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Monday 24th October 2016

Radioactive warning

9th August 2006

09082006_radioactivesymbol1.jpgDoctors in the BMJ say that patients receiving treatment with radioisotopes should be warned that they may trigger radiation alarms.

This follows an instance of a patient activating an airport radiation detector six weeks after radioiodine therapy. He was detained, but released after a prolonged delay as he was carrying his treatment card with him. Four similar cases were found in the literature.

Radioisotopes are used in many diagnostic and therapeutic procedures, rendering patients temporarily radioactive, which can activate radiation detectors. However, the authors state that patients are not adequately warned about persisting radioactivity and precautions that need to be taken. They warn that patients receiving Iodine-131 therapy should be particularly careful because they may trigger an alarm up to 95 days after treatment.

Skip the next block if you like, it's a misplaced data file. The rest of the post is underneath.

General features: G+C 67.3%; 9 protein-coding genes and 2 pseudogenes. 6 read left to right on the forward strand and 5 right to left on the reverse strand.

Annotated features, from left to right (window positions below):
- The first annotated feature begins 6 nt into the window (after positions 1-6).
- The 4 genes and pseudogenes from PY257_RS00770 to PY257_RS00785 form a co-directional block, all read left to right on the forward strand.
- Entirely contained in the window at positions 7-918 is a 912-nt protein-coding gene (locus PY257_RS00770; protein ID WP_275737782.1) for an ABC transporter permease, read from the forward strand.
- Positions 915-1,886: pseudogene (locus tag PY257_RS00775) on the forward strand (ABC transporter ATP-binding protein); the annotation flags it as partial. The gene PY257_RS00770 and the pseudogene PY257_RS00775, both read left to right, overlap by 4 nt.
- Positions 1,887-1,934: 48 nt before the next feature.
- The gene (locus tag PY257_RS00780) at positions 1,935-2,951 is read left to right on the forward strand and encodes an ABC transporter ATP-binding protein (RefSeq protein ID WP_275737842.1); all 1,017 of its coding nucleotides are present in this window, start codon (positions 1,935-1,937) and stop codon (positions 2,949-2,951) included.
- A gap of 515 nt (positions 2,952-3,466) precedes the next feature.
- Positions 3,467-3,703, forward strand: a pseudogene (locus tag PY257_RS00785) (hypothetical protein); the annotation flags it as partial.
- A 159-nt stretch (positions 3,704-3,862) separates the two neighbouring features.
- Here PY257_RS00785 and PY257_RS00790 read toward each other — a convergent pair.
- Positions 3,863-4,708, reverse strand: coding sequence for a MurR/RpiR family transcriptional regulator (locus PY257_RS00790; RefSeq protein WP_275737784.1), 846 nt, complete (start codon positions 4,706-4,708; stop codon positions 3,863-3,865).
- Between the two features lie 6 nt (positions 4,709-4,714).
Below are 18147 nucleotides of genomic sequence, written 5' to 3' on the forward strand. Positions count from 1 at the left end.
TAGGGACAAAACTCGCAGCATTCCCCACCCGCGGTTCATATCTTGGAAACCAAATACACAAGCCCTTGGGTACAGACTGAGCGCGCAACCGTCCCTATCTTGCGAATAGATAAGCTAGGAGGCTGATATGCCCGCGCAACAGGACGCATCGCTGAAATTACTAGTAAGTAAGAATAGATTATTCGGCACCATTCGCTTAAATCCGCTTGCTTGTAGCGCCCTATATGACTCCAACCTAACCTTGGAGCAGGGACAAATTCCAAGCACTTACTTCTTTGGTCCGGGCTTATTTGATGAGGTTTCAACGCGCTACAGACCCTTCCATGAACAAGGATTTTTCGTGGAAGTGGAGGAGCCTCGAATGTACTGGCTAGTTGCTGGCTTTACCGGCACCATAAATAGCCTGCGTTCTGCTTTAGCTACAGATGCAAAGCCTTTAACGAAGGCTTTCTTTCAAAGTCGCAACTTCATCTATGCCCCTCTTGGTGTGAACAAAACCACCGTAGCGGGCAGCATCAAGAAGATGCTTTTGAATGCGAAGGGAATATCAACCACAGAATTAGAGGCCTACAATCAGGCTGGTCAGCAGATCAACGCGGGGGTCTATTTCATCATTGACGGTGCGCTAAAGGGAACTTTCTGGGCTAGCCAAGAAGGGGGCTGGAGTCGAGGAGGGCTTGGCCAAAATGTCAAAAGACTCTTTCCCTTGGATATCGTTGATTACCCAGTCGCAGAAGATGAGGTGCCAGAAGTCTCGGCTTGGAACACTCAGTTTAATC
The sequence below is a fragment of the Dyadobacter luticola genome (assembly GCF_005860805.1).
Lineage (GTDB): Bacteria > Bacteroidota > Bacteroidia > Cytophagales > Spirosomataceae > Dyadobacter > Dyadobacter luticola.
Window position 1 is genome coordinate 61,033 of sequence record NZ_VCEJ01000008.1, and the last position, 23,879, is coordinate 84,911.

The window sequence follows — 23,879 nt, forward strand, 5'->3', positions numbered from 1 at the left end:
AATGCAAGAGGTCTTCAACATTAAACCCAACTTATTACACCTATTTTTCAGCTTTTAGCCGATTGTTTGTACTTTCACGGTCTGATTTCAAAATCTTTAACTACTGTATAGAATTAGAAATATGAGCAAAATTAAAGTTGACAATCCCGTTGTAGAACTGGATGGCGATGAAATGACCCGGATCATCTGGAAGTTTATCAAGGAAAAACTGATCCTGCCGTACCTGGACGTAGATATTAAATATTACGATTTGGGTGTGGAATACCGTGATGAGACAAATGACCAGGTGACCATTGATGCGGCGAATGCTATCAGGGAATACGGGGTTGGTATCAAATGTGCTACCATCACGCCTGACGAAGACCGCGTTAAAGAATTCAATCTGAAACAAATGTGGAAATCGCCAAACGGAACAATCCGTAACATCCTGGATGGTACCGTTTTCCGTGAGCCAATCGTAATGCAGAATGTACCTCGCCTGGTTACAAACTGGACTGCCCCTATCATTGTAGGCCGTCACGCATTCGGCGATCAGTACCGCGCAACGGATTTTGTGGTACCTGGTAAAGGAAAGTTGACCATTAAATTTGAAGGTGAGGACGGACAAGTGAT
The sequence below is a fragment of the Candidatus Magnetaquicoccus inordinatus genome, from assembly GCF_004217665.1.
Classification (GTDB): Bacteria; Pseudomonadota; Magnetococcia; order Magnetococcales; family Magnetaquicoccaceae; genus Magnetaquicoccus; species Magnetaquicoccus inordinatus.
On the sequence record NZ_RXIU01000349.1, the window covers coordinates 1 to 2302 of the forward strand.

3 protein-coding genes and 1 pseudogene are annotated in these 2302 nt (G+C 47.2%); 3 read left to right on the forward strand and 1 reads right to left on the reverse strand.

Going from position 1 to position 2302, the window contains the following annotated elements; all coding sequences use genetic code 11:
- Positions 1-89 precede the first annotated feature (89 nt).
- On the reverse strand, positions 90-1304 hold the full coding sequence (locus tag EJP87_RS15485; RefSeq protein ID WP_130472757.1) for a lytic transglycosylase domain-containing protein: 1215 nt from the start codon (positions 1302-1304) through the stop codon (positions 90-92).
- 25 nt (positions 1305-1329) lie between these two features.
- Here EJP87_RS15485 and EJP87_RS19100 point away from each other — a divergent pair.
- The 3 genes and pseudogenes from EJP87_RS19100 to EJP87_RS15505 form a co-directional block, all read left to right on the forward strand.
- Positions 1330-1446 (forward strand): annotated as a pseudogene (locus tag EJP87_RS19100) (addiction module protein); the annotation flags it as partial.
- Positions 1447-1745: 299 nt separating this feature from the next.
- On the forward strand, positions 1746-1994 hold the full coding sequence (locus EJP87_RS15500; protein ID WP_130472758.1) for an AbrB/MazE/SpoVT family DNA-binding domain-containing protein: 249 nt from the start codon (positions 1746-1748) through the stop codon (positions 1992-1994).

An accompanying editorial in the BMJ suggests that doctors should advise patients who are about to receive radioisotopes to take their radiation certificates when flying, to avoid close contact with other people, or trying to conceive. They conclude that practical advice should be incorporated into the new guidelines on the use of radioiodine for thyroid disease, to be published later this year by the Royal College of Physicians.

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